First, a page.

The Supreme Court on Monday adjourned the hearing of 1993 Mumbai blasts convict Yakub Memon's plea challenging his death warrant and seeking stay on his execution scheduled on 30 July till Tuesday.

The apex court took up Memon's petition in which he has claimed that he was awarded death penalty even before he exhausted all the legal remedies available to him. Attorney general Mukul Rohatgi, however, told the SC that he has utilised all his legal options.

Rohtagi told the court that after Memon's mercy plea was rejected he was asked to file his curative petition within a week. "We couldn't have waited for five years for Yakub to file a curative petition," the Hindustan Times quoted Rohtagi as saying.

Rohtagi appeared for the Centre, while Raju Ramachandran represented Memon. 

In the petition, Memon has claimed that the special Tada court in Mumbai awarded him death penalty even before he had utilised all the legal remedies, which is not in compliance with the law. He therefore also sought quashing of his hanging, scheduled on 30 July.

When the Tada court issued the death warrant, Memon's curative petition was pending with the Supreme Court, he has claimed in the petition. The petition further says that his hanging on Thursday will be against the law as he has appealed for mercy from the Governor of Maharashtra, the reply to which is still awaited.

Earlier in 2015, the SC had quashed capital punishment of two death row convicts in a multiple-murder case on the grounds that it was illegal as procedure was not followed. It now remains to be seen if the apex court takes a similar stand in Memon's case.

Memon had on Tuesday submitted his second mercy plea with Maharashtra Governor C Vidyasagar Rao, immediately after the SC rejected his curative petition seeking commutation of his death sentence to life imprisonment.

The 1993 serial Mumbai bomb blasts convict had earlier filed one mercy plea with the President, which was consequently rejected.

Politicians, jurists' joint mercy petition to President

Several politicians, former judges and lawyers have also come out in defence of Memon and filed a mercy petition with President Pranab Mukherjee, requesting him to commute his death sentence to life term.

The petition has been signed by CPI-M chief Sitaram Yechury, party leader Prakash Karat, CPI's D Raja, Congress's Mani Shankar Aiyar, BJP's Shatrughan Sinha, retired Supreme Court judges HS Bedi and PB Sawant, jurist Ram Jethmalanai, advocate Prashant Bhushan, actor Naseeruddin Shah, filmmaker Mahesh Bhatt and social activist Tushar Gandhi.

The petitioners have highlighted certain factors on which the SC had "applied a different yardstick to Yakub Memon", NDTV reports.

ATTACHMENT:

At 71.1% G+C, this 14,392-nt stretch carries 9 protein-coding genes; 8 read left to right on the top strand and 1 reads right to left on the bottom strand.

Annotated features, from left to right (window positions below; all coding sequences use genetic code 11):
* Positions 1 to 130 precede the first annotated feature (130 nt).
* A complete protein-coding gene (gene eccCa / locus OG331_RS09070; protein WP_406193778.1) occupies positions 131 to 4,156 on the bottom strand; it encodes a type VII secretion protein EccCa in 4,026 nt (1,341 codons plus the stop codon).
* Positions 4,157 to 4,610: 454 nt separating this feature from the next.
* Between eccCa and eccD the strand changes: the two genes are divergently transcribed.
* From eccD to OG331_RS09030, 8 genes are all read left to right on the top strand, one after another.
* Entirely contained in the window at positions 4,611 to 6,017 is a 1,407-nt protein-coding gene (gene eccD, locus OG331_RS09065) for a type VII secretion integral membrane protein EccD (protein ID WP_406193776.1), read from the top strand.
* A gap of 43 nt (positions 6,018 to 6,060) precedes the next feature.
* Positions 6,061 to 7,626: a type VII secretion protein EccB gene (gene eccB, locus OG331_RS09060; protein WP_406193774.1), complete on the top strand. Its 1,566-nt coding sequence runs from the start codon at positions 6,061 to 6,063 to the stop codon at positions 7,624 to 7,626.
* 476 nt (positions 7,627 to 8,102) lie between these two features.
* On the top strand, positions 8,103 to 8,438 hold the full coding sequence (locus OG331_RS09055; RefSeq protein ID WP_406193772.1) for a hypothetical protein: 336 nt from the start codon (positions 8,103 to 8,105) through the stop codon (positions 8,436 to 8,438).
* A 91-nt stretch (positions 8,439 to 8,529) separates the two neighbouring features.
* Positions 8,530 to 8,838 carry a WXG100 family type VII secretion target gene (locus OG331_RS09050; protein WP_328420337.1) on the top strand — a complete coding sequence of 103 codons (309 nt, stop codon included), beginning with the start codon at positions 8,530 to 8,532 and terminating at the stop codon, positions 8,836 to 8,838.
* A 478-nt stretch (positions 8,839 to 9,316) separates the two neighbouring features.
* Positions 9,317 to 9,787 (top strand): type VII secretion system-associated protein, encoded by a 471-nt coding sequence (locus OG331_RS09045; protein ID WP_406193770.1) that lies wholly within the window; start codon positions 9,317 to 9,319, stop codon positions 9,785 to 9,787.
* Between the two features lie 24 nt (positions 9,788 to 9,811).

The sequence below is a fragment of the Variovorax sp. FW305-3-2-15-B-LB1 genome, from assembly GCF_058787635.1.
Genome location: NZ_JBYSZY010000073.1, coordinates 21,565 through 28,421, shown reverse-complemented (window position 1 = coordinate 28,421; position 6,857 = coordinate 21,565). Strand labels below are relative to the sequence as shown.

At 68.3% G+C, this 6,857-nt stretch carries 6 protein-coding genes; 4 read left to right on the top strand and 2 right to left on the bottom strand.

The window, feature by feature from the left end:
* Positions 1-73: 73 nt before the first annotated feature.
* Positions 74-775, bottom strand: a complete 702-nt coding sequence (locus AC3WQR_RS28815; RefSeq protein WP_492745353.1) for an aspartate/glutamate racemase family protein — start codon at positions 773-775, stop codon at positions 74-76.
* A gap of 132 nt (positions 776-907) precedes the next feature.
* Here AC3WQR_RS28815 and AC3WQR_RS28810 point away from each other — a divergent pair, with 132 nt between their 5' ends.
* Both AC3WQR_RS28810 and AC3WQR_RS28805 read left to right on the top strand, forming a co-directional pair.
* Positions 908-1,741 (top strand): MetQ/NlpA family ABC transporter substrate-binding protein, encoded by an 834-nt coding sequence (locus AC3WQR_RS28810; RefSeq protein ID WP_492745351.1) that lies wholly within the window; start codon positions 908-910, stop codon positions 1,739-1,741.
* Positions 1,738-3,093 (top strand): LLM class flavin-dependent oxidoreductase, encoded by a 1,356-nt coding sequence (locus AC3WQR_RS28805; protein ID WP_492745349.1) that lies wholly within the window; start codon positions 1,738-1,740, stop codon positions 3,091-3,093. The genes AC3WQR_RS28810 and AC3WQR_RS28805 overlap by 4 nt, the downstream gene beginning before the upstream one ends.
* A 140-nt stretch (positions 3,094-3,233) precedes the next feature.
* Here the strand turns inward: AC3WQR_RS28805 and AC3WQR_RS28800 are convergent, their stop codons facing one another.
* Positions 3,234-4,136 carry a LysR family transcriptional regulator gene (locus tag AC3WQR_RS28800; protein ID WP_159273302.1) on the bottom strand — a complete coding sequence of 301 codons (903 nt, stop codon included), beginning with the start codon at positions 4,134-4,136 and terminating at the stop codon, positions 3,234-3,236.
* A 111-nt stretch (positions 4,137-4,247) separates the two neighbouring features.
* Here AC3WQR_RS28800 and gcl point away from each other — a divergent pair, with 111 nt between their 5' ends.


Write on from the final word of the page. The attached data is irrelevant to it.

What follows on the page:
The petition also says that the top court commuted death sentence of 10 others accused of planting bombs, while Memon's was rejected. Memon was awarded death penalty for arranging finances for carrying out the 13 serial explosions across Mumbai on 12 March, 1993, in which 257 people were killed and over 700 were injured.

"In comparison to Yakub Memon, the 10 co-accused persons planted the bombs and played a much more critical and direct role in the actual execution of the conspiracy," the petition reads.

The petition also says Memon is suffering from schizophrenia and recalls an SC ruling wherein it said that a convict in such a state should not be hanged. The petition also says that Memon's lawyer could not attend the hearing, in which he was sentenced to death as it was held without due notice.

"We believe that Yakub Memon is guilty and needs to be punished. But, we want his death sentence to be commuted to a life sentence," Sitaram Yechury said.

The move came after published an article, dated 2007, written by B Raman, a former additional secretary in the Union cabinet secretariat and former head of counter-terrorism division of the R&AW, who died in 2013.

The article -- sent in the form of an e-mail to journalist Sheela Bhatt in 2007 -- said that Yakub "does not deserve to be hanged" after all the cooperation and assistance he offered to Indian intelligence in unearthing Pakistan's role in 1993 Mumbai bombings and bringing back a few other members of his family to India, which he said were the mitigating factors which were not highlighted at the court.

"I was disturbed to notice that some mitigating circumstances in the case of Yakub Memon and some other members of the family were probably not brought to the notice of the court by the prosecution and that the prosecution did not suggest to the court that these circumstances should be taken into consideration while deciding on the punishment to be awarded to them. In their eagerness to obtain the death penalty, the fact that there were mitigating circumstances do not appear to have been highlighted," he had written.

If these mitigating factors had been brought to the notice of the court, Memon might not have been awarded death sentence, Raman believed.